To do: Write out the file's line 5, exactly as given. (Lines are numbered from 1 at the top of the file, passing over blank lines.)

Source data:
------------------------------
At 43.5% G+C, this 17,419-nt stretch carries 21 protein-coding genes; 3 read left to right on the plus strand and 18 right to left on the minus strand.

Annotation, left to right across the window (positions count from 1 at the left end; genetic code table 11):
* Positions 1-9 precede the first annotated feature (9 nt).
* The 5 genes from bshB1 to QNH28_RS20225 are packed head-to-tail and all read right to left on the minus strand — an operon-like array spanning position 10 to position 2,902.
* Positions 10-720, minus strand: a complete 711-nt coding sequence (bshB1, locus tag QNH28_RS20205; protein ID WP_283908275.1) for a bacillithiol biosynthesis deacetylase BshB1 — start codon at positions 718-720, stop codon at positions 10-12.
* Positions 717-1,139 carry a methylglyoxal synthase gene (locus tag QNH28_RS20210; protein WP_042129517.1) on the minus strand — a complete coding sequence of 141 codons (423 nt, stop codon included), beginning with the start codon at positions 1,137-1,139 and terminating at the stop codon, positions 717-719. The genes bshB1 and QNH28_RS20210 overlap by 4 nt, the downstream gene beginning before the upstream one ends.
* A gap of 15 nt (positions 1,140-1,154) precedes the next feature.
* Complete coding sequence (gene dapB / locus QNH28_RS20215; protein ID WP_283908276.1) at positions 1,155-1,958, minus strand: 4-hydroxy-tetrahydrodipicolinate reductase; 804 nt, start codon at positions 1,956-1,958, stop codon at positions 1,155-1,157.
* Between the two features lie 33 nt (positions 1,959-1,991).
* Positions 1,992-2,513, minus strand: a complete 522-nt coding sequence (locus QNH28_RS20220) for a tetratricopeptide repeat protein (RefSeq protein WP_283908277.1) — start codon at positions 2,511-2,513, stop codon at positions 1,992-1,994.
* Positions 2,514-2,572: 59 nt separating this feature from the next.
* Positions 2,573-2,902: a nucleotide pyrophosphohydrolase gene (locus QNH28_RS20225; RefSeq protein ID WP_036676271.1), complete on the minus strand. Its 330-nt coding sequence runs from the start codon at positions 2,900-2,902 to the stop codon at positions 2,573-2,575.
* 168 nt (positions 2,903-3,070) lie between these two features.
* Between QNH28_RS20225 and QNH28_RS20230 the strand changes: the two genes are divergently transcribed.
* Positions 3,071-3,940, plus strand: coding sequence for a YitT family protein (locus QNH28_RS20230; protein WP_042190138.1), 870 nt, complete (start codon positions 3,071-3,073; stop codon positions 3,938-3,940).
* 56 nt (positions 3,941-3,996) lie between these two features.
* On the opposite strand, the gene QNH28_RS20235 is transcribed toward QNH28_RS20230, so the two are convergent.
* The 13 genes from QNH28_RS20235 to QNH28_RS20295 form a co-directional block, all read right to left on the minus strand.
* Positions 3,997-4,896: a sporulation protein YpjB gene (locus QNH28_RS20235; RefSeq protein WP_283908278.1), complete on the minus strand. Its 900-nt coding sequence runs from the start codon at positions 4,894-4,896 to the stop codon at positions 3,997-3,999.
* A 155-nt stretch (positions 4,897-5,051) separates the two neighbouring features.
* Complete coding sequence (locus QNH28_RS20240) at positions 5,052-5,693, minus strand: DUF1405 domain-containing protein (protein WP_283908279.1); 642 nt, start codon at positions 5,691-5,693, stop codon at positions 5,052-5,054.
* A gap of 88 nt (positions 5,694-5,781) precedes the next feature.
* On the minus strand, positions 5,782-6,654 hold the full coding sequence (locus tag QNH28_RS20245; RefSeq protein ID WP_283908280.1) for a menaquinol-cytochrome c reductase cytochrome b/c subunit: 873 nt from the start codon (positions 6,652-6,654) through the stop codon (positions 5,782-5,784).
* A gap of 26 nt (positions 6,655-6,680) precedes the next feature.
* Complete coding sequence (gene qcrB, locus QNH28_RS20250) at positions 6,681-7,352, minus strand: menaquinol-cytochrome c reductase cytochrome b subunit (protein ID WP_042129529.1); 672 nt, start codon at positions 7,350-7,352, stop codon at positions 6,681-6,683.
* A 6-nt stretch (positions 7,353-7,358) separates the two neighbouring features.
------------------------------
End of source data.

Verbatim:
* Positions 10-720, minus strand: a complete 711-nt coding sequence (bshB1, locus tag QNH28_RS20205; protein ID WP_283908275.1) for a bacillithiol biosynthesis deacetylase BshB1 — start codon at positions 718-720, stop codon at positions 10-12.